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TMFAleph1 (94.91)

The Bull 'n Bear on Moving to DEFCON 2

Recs

8

June 01, 2011 – Comments (4) | RELATED TICKERS: GE , FXI , FXP

Investors might be well served in moving to DEFCON 2 right now ('Further increase in force readiness, but less than maximum readiness.') I'm a long-term optimist, but it's very difficult to carry that optimism over to a short-term view of economic conditions and markets. I'm looking for positive signs to disprove a pretty bearish outlook, and they are very hard to find. Meanwhile, the evidence of adverse change are popping up with increasing regularity:

- The double-dip in U.S. home prices has now eliminated any rebound off the 2009 low.

- U.S. consumer confidence is slipping.

When one considers that housing prices and consumer spending are the twin pillars of GDP -- and that they are interrelated -- those developments are hardly encouraging. Speaking of of consumer confidence, the post-recession rebound in consumer spending in the U.K. is now projected to be the weakest on record since 1830. Now, the U.K. has chosen a path of austerity, so the example is not directly comparable to the U.S. economy, but it is becoming increasingly clear that the recovery in the U.S. is not following the historical script (i.e., it is weaker than normal -- the "new normal", as it were.)

Meanwhile, an article in the FT argues that the fate of the global economy and the Chinese property  arket are increasingly intertwined. That is worrying, since there is evidence that real estate markets in China are in (or near) bubble conditions. I don't think there is a nationwide bubble in China, but the existence of bubbles in local markets is certainly plausible.

Part of this surge in urban real estate prices has been driven by the gargantuan increase in bank lending by Chinese banks that state authorities engineered in response to the global financial crisis. If you want to get an idea of the results of this type of action, I refer you to this article by Reuters, according to which that central state authorities in China are planning to transfer somewhere between $440 and $660 billion in local government liabilities of the localities' balance sheets. The reason? "The governments may default on around 2 trillion yuan ($440 billion) of loans, the Chinese media have reported."

Sobering stuff.

Enjoy the day all the same.

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4 Comments – Post Your Own

#1) On June 03, 2011 at 9:09 AM, XMFSinchiruna (27.35) wrote:

Alex, here again we are in agreement. :) I never felt that the recent strength in equities was sustainable by any stretch of the imagination, and while I am very concerned for the economic fate of my fellow citizens, on some level I am relieved to see that momentum is waning before the canyon of disconnect between perception and reality was able to grow any deeper as a set-up to an even larger fall.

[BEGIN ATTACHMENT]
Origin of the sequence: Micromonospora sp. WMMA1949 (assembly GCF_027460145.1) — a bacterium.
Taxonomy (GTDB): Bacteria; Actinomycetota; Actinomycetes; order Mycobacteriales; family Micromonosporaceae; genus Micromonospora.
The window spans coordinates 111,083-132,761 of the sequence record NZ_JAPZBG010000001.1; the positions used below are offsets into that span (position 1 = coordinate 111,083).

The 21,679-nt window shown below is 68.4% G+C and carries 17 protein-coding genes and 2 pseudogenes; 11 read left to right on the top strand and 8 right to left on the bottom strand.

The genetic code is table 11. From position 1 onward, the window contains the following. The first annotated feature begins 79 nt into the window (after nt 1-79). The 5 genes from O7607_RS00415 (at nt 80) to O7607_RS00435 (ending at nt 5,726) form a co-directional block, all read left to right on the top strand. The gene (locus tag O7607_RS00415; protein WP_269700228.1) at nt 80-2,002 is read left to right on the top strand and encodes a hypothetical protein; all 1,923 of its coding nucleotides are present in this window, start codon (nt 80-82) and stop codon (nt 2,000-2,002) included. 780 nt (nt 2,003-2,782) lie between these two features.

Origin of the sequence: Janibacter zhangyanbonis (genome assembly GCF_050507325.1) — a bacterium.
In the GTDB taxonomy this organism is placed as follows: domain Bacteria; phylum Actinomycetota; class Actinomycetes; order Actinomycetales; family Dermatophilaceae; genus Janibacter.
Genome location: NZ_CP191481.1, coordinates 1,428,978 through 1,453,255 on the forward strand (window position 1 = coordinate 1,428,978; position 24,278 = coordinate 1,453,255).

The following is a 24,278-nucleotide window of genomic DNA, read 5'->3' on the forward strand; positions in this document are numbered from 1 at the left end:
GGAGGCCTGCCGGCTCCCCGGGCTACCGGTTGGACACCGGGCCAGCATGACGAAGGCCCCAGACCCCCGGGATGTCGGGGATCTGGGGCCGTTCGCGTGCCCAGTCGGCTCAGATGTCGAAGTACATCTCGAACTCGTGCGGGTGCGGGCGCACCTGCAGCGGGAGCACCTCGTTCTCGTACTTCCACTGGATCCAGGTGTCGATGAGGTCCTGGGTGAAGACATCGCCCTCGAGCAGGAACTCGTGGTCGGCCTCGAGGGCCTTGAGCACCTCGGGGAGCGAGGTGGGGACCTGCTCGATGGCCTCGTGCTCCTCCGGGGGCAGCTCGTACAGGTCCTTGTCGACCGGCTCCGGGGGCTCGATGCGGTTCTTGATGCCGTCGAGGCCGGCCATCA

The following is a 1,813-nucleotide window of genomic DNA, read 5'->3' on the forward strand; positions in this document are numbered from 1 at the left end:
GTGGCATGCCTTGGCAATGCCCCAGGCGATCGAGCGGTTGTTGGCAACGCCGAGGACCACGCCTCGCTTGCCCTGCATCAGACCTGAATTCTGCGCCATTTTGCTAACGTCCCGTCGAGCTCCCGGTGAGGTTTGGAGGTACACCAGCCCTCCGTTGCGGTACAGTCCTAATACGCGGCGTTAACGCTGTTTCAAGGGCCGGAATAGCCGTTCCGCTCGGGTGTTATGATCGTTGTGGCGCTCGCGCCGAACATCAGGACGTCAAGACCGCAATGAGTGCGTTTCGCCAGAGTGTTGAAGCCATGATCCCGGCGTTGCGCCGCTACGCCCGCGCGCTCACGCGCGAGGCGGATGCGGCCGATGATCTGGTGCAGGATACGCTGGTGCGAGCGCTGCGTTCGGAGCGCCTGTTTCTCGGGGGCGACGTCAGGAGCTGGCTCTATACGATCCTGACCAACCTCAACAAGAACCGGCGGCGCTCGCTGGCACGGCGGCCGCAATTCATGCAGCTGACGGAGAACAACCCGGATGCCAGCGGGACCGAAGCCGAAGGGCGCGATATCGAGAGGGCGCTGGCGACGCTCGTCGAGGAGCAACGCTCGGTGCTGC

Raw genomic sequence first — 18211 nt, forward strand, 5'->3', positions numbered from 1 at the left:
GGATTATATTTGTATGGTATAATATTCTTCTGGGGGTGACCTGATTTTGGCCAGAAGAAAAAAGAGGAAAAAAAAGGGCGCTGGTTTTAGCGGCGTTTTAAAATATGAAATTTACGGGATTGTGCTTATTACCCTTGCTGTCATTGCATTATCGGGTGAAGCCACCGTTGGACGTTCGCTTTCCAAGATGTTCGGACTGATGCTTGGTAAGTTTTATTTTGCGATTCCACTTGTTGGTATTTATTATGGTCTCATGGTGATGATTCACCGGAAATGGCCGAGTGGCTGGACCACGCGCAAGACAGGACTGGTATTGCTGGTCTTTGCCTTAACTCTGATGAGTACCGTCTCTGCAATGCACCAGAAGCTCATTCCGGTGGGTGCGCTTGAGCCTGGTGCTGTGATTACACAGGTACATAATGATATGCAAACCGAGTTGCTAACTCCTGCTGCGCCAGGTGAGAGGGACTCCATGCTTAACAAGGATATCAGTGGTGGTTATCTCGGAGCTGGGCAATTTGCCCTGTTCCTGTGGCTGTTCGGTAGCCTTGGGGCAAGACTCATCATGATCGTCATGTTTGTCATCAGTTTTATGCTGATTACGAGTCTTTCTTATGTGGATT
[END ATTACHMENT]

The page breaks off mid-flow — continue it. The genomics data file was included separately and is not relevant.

The recession never ended: it was absconded in liquidity. The crisis never abated, since no root cause was ameliorated. It seems the deleveraging monster has begun to stir once more, and as the lone tool remaining in the Fed's arsenal, so without a doubt additional quantitative easing will again be used, and again, and again. The strategy was bunk from the beginning, yet they will go on responding to the immense challenge before them in like manner. In a tug of war between chasing gdp growth and preserving the purchasing power of the U.S. dollar; guess what ... the dollar will lose out every time. Gold is going to $2,000 and well beyond.

But I too have been raising cash in recent days, rather aggressively. Gold and silver typically join in the fall when indiscriminate selling takes hold, and creatures of habit that we are, many will turn to bonds. That's when I will be pressing my core holdings in gold and silver, however, since dollar distress will subsequently force shelter-seekers away from bonds and into the monetary metals. 

Anyway, I commend you for paying attention to the sobering stuff. Many self-proclaimed optimists do not. 

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#2) On June 03, 2011 at 9:19 AM, buffalonate (93.99) wrote:

I would still be bullish on our economy and stock market if it weren't for high gas prices.  High gas prices are an instant tax on everyone that they are reminded of every week.  Anytime gas prices go really high you have about a month or two of lag time before bad news starts spreading. 

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#3) On June 03, 2011 at 9:28 AM, catoismymotor (51.71) wrote:

Alex,

Thank you for this and for the Fosun article from a few days ago. I hope you have a enjoyable weekend.

Cato

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#4) On June 06, 2011 at 9:08 PM, TheDumbMoney (37.72) wrote:

Buffalonate, I saw somewhere that I think Deutsche Bank did a study that found that for every 1 cent increase in gas prices, it destroys a billion to 1.4 billion in other consumer spending.  So the recent spike has destroyed something on the order of 100 to 140 billion in what would otherwise have been non-energy consumer spending, or something like that, if they are correct.  ouch.

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